so i agree perhaps that the structure of church is not where the life is, and that structure protects it from “disease, heresy, and narcissism.” the structure of church is what protects the life of Christ in us when, if we were left on our own, we would cease to really spur each other on toward love and good deeds. we’re not going to become like Jesus automatically. so this was a check on my narcissism here 🙂 ouch. thanks e. cho

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One Day’s Wages

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In our culture, we can be so obsessed with the "spectacular" or "glamorous." The Church often engagws in thia language and paradigm...but what if God has called many of us to small, ordinary things?

Will we still be faithful?
Will we still go about such things with great love and joy?

I recently came across this picture taken by @mattylew, one of our church staff...and I started tearing up: This is my mother; in her 70s; with realities of some disabilities that make it difficult for her to stand up and sit down...but here she is on her knees and prostate in prayer. She doesn't have any social media accounts, barely knows how to use her smartphone, doesn't have a platform, hasn't written a book, doesn't have any titles in our church, isn't listed as a leader or an expert or a consultant or a guru. But she simply seeks to do her best - by God's grace - to be faithful to God. She prays for hours every day inteceding for our family, our church, and the larger world.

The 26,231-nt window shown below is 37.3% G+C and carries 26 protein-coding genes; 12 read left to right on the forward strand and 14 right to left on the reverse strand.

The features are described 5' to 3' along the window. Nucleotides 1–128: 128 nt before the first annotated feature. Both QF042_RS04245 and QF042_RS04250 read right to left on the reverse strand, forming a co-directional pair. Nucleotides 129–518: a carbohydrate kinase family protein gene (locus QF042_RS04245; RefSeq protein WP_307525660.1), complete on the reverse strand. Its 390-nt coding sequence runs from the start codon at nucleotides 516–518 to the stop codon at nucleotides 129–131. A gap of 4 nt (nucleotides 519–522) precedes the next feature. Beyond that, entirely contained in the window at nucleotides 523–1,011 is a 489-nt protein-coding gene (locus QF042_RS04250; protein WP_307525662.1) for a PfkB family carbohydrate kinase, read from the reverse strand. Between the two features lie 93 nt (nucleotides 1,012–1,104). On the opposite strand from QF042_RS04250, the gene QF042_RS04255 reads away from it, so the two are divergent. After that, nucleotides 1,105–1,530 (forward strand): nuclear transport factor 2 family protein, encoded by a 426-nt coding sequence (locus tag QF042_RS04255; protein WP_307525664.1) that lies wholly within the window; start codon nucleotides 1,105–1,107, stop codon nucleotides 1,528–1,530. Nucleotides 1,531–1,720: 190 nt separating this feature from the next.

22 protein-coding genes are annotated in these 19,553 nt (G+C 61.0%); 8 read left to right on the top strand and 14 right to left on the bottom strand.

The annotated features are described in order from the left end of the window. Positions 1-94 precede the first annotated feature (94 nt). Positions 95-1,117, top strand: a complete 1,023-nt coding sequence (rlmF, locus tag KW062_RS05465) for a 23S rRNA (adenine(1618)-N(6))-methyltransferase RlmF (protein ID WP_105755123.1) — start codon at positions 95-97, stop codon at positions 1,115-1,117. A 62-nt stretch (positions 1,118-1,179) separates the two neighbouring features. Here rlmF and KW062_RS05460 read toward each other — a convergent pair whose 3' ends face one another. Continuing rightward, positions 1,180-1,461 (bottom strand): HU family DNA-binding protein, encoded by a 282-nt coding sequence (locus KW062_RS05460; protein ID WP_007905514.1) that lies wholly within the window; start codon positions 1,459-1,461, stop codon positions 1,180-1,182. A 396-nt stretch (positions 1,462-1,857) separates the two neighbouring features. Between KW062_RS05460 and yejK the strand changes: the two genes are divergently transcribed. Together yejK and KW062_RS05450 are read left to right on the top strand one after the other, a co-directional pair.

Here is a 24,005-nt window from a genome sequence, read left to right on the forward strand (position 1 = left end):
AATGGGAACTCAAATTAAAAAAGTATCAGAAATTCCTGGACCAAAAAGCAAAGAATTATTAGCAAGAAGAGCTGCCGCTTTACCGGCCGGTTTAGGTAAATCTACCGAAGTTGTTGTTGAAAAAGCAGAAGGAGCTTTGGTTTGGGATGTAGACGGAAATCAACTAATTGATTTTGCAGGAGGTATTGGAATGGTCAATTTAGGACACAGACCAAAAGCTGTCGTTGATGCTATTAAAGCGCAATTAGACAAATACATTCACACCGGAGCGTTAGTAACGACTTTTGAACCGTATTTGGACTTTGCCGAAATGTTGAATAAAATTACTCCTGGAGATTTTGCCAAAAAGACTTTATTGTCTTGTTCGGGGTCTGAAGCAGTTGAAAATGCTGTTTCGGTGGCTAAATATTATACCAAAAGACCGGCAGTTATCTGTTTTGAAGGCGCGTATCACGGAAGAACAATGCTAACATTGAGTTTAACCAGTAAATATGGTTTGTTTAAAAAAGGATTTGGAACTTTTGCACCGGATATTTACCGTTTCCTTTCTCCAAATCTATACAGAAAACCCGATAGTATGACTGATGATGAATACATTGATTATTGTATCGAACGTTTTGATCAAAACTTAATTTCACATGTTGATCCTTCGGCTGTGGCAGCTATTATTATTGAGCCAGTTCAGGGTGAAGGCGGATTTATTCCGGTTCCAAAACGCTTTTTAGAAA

Even if we're not noticed or celebrated or elevated...let's be faithful. Our greatest calling as followers of Christ is to be faithful. Not spectacular. Not glamorous. Not popular. Not relevant. And not even successful in the eyes of the world.

Be faithful. Amen. #notetoself (and maybe helpful for someone else)

At times, we have to say ‘NO’ to good things to say ‘YES’ to the most important things.

We can't do it all.
Pray and choose wisely.
Then invest deeply. May our compassion not just be limited to the West or to those that look like us. Lifting up the people of Iraq, Iran, and Kurdistan in prayer after the 7.3 earthquake - including the many new friends I met on a recent trip to Iraq.

The death toll rises to over 400 and over 7,000 injured in multiple cities and hundreds of villages along the Western border with Iraq.

Lord, in your mercy... We are reminded again and again...that we are Resurrection People living in a Dark Friday world.

It's been a tough, emotional, and painful week - especially as we lament the horrible tragedy of the church shootings at Sutherland Springs. In the midst of this lament, I've been carried by the hope, beauty, and promise of our baptisms last Sunday and the raw and honest testimonies of God's mercy, love, and grace.

Indeed, God is not yet done. May we take heart for Christ has overcome the world. "Without genuine relationships with the poor, we rob them of their dignity and they become mere projects. And God did not intend for anyone to become our projects." Grateful this quote from my book, Overrated, is resonating with so many folks - individuals and  NGOs. / design by @preemptivelove .
May we keep working 
on ourselves 
even as we seek 
to change the world. 
To be about the latter 
without the former 
is the great temptation 
of our times.